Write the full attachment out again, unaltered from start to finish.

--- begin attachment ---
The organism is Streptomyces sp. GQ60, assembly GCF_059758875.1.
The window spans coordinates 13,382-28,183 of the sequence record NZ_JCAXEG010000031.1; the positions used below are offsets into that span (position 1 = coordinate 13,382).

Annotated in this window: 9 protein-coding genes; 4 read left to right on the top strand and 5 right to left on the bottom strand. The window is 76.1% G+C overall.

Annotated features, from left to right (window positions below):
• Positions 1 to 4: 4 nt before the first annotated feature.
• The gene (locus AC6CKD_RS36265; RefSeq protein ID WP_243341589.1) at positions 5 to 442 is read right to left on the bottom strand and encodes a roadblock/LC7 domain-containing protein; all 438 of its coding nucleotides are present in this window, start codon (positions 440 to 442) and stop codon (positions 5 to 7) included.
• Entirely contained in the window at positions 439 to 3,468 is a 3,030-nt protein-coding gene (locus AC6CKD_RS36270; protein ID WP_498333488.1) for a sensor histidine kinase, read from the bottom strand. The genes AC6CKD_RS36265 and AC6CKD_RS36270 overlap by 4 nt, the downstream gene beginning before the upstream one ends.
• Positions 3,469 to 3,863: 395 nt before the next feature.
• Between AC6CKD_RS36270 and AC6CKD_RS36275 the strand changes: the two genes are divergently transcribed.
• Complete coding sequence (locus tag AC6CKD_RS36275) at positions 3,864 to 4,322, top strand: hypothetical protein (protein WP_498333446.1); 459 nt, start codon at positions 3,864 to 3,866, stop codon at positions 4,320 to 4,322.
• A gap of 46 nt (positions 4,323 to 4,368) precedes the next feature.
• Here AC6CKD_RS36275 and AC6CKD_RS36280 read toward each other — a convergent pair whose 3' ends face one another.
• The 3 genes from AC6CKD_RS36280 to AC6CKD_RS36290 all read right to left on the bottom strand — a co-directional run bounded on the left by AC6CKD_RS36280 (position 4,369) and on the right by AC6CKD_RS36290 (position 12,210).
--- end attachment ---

The organism is Streptomyces sp. GQ60, assembly GCF_059758875.1.
The window spans coordinates 13,382-28,183 of the sequence record NZ_JCAXEG010000031.1; the positions used below are offsets into that span (position 1 = coordinate 13,382).

Annotated in this window: 9 protein-coding genes; 4 read left to right on the top strand and 5 right to left on the bottom strand. The window is 76.1% G+C overall.

Annotated features, from left to right (window positions below):
• Positions 1 to 4: 4 nt before the first annotated feature.
• The gene (locus AC6CKD_RS36265; RefSeq protein ID WP_243341589.1) at positions 5 to 442 is read right to left on the bottom strand and encodes a roadblock/LC7 domain-containing protein; all 438 of its coding nucleotides are present in this window, start codon (positions 440 to 442) and stop codon (positions 5 to 7) included.
• Entirely contained in the window at positions 439 to 3,468 is a 3,030-nt protein-coding gene (locus AC6CKD_RS36270; protein ID WP_498333488.1) for a sensor histidine kinase, read from the bottom strand. The genes AC6CKD_RS36265 and AC6CKD_RS36270 overlap by 4 nt, the downstream gene beginning before the upstream one ends.
• Positions 3,469 to 3,863: 395 nt before the next feature.
• Between AC6CKD_RS36270 and AC6CKD_RS36275 the strand changes: the two genes are divergently transcribed.
• Complete coding sequence (locus tag AC6CKD_RS36275) at positions 3,864 to 4,322, top strand: hypothetical protein (protein WP_498333446.1); 459 nt, start codon at positions 3,864 to 3,866, stop codon at positions 4,320 to 4,322.
• A gap of 46 nt (positions 4,323 to 4,368) precedes the next feature.
• Here AC6CKD_RS36275 and AC6CKD_RS36280 read toward each other — a convergent pair whose 3' ends face one another.
• The 3 genes from AC6CKD_RS36280 to AC6CKD_RS36290 all read right to left on the bottom strand — a co-directional run bounded on the left by AC6CKD_RS36280 (position 4,369) and on the right by AC6CKD_RS36290 (position 12,210).